One other thought on this matter. When you know the key performance indicators that drive your business and the true costs of producing your product or service, you can make smart decisions. For example, driving old equipment that is paid for may sound like a cheaper way to work. However, if you know that the old equipment is less efficient, costs more in fuel, requires hundreds of dollars a month in repairs and is more expensive to insure, the actual cost of leasing or buying new equipment over time may actually be more cost-effective while increasing your productivity. If you take this logic to every aspect of your business, you will quickly find great satisfaction in knowing you are running a lean, mean profit machine.

6. Most of my income goes to bills. How do I save for retirement? How do I get started?

No doubt, it’s a hard battle. Yet, as difficult as it might be when you are young, think of how tough making ends meet will be decades from now when you are ready to retire, or if you are forced into retirement due to a disability? Even a small amount of savings every week will make a difference. If you have $20 or $50 a paycheck automatically removed, chances are you won’t even miss the money after a while. Some advisors say taking the cost of a cup of coffee at a Starbucks every day from your budget and moving it to savings could make you a millionaire in 40 years. The point, of course, is that even small amounts at the beginning will deliver you real savings in a few years. The earlier you start, the better off you will be in retirement.

7. Buy or Lease Decisions

As discussed above, the lease verses buy decision depends upon many factors in your financial situation. Leasing is an excellent way to buy the newest equipment every few years without the capital outlay required of an outright purchase. However, one must look at the cost of financing instead of the lease cost. Today’s rising interest costs may make leasing a better value, particularly if bonus services and maintenance are part of the plan. Upfront costs, like deposits and security may impact your decision, as well as mileage overcharge that may impact the back end of your purchase. Often, owners are swayed one way or the other on the basis of cashflow and the upfront costs. Remember, too, that a section 179 Deduction may apply to either a lease or purchase decision, meaning that your transaction may be partially or completely deductible in the current tax year. A few minutes on the phone with your tax consultant might help you decide what the most advantageous way to go might be for your current situation.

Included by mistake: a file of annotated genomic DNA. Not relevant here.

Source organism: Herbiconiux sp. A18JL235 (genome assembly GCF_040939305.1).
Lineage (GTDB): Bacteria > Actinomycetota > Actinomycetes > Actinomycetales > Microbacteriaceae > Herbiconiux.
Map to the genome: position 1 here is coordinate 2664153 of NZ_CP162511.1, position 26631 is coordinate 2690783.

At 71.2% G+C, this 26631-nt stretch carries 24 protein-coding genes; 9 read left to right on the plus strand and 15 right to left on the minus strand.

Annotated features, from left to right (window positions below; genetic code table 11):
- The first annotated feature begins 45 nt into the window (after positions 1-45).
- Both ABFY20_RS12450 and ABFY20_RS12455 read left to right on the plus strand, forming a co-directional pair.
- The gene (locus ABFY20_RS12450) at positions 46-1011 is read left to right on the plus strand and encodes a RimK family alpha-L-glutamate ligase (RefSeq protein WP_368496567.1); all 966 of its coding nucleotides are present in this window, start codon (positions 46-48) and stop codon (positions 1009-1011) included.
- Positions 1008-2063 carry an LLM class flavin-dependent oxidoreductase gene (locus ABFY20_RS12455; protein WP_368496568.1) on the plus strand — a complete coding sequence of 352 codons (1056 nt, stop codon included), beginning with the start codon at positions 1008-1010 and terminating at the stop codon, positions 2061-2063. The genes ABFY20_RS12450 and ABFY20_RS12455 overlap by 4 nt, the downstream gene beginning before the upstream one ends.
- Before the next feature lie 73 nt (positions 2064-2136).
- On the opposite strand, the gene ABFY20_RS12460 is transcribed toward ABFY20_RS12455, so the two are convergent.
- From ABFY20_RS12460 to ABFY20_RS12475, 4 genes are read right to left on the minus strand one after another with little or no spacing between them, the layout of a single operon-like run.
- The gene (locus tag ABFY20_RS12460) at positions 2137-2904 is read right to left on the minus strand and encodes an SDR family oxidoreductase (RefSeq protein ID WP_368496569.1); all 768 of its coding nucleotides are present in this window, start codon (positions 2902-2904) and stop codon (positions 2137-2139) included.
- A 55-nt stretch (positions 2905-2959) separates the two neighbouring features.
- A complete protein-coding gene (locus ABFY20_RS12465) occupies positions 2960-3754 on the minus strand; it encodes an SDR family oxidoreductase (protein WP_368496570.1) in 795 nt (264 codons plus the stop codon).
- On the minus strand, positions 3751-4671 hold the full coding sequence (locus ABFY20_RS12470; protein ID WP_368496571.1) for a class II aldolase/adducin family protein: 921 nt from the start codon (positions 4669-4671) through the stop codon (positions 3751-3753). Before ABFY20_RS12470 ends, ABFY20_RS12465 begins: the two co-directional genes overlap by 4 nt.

8. Payroll and Keeping in Compliance with Labor Rules

Between state labor boards, unemployment and tax withholdings, the small expense of having someone handle your payroll is so far and above worthwhile no argument can be made to the contrary. If you fail to make payments in a timely manner or underpay, your business can face painful scrutiny and penalties from authorities.

9. Financial Statements and Banking Compliance

If you borrow money from a financial institution, they may require that you provide them with some kind of financial statement periodically, but most certainly on an annual basis. To avoid issues, this is another area where your accounting professional can help you handle the compliance reporting while you concentrate on running your business.

10. Cash Flow Analysis

Having your accountant prepare a cash flow analysis is an important step in determining where your is today and where it may be going, financially. A cash flow analysis will help you understand where the money you earn is going, who you are paying and when, and if there are better ways to manage payments to keep more cash on hand for tougher times. Again, your accounting professional is well versed in putting these important puzzle pieces together and helping to guide you to a better understanding of what is working and what needs to be improved in your business. They can help you manage your payables, of course, but they can also recommend ways to improve your receivables as well as give you insight as to which of your customers are A-listers and which ones should probably be replaced with new business.

Understanding these ten financial factors in your business—and getting professional assistance when it makes the most sense—will help you build a better business and create more profit opportunities moving forward. If you are interested in discussing any of these matters discussed above, feel free to reach out to our company for a no-obligation consultation.